Bad actors continue to prey upon your COVID-19 concerns by pushing out various phishing scams via email and social media. Their goal is to convince you to click on links and attachments in order to infect your device or get you to compromise your personal information. Now more than ever it is important to be careful where you click.
- NASCIO Voices: Responding to COVID-19 with Washington CIO Jim Weaver - March 25, 2020
Cyber Hygiene Tips
Follow these cyber hygiene tips always, but in particular with any COVID-19 related materials
- Don’t reveal personal or financial information in an email, and do not respond to email solicitations for this information. This includes following links sent in email.
- Pay attention to the website’s URL. Malicious websites may look identical to a legitimate site, but the URL may use a variation in spelling or a different domain (e.g., .com versus .net).
- If you are unsure whether an email request is legitimate, try to verify it by contacting the company directly. Contact the company using information provided on an account statement, not information provided in an email.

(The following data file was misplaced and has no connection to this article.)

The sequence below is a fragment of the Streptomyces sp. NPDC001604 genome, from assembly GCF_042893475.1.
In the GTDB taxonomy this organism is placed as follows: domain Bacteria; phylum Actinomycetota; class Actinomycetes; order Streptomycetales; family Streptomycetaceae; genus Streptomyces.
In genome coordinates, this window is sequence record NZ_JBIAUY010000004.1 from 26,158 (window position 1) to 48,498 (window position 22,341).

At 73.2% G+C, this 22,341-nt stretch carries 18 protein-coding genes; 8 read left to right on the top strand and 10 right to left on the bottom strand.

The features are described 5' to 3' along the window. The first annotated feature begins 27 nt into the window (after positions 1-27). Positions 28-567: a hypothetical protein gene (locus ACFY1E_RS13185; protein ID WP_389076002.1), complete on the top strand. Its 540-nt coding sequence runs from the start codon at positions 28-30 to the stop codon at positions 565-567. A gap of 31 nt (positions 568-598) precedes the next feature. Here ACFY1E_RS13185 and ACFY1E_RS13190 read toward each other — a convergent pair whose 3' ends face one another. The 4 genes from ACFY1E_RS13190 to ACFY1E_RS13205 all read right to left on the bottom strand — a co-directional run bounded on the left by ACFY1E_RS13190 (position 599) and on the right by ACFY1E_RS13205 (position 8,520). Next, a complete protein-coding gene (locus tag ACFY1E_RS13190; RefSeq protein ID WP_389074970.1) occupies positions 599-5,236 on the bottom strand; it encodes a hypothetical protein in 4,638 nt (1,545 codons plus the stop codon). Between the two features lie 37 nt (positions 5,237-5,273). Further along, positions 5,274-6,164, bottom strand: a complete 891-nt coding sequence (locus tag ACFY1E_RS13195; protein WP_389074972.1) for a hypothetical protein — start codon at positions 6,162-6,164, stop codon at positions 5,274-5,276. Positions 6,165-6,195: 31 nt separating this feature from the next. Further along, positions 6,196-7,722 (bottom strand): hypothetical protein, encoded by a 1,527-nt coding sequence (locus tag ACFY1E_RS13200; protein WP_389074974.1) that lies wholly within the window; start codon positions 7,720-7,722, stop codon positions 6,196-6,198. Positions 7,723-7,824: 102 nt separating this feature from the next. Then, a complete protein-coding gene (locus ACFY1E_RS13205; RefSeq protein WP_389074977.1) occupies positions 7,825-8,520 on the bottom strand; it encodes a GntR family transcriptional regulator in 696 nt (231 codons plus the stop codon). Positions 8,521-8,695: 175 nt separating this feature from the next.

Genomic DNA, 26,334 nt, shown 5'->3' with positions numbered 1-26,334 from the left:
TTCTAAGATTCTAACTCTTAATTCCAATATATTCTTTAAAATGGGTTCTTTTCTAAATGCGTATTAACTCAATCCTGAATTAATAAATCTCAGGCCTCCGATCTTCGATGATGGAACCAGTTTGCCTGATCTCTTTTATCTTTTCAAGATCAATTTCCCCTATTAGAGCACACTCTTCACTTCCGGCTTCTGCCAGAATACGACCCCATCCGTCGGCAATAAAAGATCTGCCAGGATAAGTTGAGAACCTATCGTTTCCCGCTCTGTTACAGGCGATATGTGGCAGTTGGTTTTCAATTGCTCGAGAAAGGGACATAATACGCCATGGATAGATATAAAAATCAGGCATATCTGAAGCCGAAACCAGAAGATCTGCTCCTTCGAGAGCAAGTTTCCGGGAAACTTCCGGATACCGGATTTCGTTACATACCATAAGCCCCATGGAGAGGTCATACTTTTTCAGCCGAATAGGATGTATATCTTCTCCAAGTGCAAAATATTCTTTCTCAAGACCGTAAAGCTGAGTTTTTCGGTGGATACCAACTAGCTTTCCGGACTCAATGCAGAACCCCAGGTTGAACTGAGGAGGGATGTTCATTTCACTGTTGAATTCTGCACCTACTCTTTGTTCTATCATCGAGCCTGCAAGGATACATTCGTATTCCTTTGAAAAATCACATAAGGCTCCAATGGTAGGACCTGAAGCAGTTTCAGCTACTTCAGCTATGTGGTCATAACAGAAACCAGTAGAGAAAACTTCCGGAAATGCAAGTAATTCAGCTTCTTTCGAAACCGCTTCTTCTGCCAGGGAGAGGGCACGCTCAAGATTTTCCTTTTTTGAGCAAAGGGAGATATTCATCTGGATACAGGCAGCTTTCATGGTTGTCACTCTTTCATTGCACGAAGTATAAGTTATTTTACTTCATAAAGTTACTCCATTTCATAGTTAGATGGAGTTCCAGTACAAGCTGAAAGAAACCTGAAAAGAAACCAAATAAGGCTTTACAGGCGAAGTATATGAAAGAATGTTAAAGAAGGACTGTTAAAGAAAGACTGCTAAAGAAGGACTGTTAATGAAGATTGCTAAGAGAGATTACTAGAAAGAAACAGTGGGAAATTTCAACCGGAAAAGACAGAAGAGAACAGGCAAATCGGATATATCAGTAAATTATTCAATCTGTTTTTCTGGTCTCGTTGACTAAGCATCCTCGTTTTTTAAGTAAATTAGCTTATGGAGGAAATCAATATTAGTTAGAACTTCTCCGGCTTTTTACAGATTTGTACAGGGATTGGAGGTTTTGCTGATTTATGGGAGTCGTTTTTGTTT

- Keep a clean machine. Keep all software on internet-connected devices – including PCs, smartphones and tablets – up to date to reduce risk of infection from malware.
CoronaVirus Scams and Schemes
- Avoid COVID-19 Scams
- BBB Scam Alert: Want a COVID-19 test? There’s a scam for that
- Business ID Theft Soars Amid COVID Closures
- COVID-19 “Vaccines” For Sale on Social Media Platforms
- Cybercrime ramps up amid coronavirus chaos, costing companies billions
- FBI Issues Warning For Covid-19 Phishing Schemes
- FBI Warns of Teleconferencing and Online Classroom Hijacking During COVID-19 Pandemic
- Government Impostor Scams: Reports decrease, scammers pivot for new opportunities, BBB study reveals
- Hackers use fake contact tracing apps in attempt to install banking malware on Android phones
- Malicious Cyber Actor Spoofing COVID-19 Loan Relief Webpage via Phishing Emails
- Threat Actors Capitalize on Global Concern About Corona Virus in New Phishing Campaigns